From Humble to Harvard, From El Paso to HCC

Posted on 12 December 2016 by

Whether you’re lifting knee to chin to reach the peak of a mountain, or digging your heels into the downgrade of the other side to keep from tumbling, every inch forward is measured and counted. For Sergio Troncoso, each step of his unlikely journey is recounted in heartbreaking fashion in his collection of 16 essays, Crossing Borders.

In the spring of 2017, HCC will be in the middle of another One Book One College celebration, with Troncoso’s collection at the heart of it.

Last spring hundreds of students and staff members partook in various events centered around Laura McBride’s novel We Are Called To Rise’ There was roundtable analysis of the novel, seminars and discussions regarding social topics raised, and a visit from the novelist herself.

Available copies of ‘Crossing Borders’ in the HCC Library. Photo By Eric Vazquez.

Available copies of ‘Crossing Borders’ in the HCC Library. Photo By Eric Vazquez.

This year more events are being organized to further involve different sections of HCC. The Theatre Arts division will have a hand in designing performances that highlight areas of Troncoso’s essays along with some original stories from the student body pertaining to our own interpretations of and experiences with “borders.”   

The short stories trek over borders that are physical, metaphorical, and all too real even if most of them can’t be seen. In “Fresh Challah,” Troncoso discusses generational borders between he and his grandmother. Written on 9/11, “Terror and Humanity” carefully touches on the bridge that connects the devastation of terrorism with the unity that it can create. In “Chico Lingo Days” and “Latinos Find an America on the Border of Acceptance,” Troncoso delves into the ever boiling issue of Latino immigrants, their struggles, and their effect on the United States.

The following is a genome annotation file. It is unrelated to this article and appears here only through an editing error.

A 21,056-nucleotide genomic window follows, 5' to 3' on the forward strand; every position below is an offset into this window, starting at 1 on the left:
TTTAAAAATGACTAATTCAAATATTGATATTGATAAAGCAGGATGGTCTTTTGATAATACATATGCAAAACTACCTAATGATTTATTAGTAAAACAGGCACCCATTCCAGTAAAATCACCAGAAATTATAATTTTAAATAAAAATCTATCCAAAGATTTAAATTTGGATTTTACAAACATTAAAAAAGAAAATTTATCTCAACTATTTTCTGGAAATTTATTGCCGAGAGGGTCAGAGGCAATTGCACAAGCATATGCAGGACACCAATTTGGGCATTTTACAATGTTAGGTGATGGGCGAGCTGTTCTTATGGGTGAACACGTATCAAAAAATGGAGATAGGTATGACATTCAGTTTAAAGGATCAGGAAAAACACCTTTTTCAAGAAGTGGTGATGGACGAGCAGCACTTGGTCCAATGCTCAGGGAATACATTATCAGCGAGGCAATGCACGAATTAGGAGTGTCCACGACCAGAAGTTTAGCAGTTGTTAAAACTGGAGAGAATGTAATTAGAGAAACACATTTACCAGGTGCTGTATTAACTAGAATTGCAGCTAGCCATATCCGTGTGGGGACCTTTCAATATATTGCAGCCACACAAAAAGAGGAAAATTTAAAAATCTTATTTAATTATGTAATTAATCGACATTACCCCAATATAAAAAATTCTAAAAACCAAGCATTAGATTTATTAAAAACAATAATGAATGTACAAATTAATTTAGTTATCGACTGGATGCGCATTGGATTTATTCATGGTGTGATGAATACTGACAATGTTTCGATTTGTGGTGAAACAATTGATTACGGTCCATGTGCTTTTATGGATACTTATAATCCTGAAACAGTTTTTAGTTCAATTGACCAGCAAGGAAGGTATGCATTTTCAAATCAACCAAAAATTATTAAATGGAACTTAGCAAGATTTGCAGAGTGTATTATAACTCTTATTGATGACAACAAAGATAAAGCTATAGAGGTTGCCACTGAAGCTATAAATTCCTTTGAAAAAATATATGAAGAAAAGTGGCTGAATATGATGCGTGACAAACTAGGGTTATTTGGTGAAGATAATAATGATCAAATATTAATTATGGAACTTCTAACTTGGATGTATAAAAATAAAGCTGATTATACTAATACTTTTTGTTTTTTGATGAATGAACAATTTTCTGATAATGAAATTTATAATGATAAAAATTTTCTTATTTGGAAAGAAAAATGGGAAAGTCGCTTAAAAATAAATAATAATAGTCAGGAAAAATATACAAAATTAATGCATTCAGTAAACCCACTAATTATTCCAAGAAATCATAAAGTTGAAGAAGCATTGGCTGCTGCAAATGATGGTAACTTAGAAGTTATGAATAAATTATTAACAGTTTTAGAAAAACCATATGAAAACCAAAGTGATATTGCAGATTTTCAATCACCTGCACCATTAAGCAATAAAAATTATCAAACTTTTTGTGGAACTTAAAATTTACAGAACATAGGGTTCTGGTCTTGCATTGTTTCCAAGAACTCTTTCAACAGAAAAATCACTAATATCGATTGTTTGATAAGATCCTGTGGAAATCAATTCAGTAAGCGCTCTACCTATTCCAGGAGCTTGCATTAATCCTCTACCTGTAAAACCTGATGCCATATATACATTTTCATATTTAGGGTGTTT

Of his writings Troncoso said, “I seek my audience with a vague hope to be heard, but even if I am not, if my words and strange musings remain unread and not understood, I would still reach into the darkness.” With this regaling of a sometimes beautiful, sometimes treacherous journey that is shared by many, Troncoso certainly digs deep.

One Book One College was a success last year during its inception and will likely exceed those successes this year with another sweet and bitter exploration of real life to chew on.

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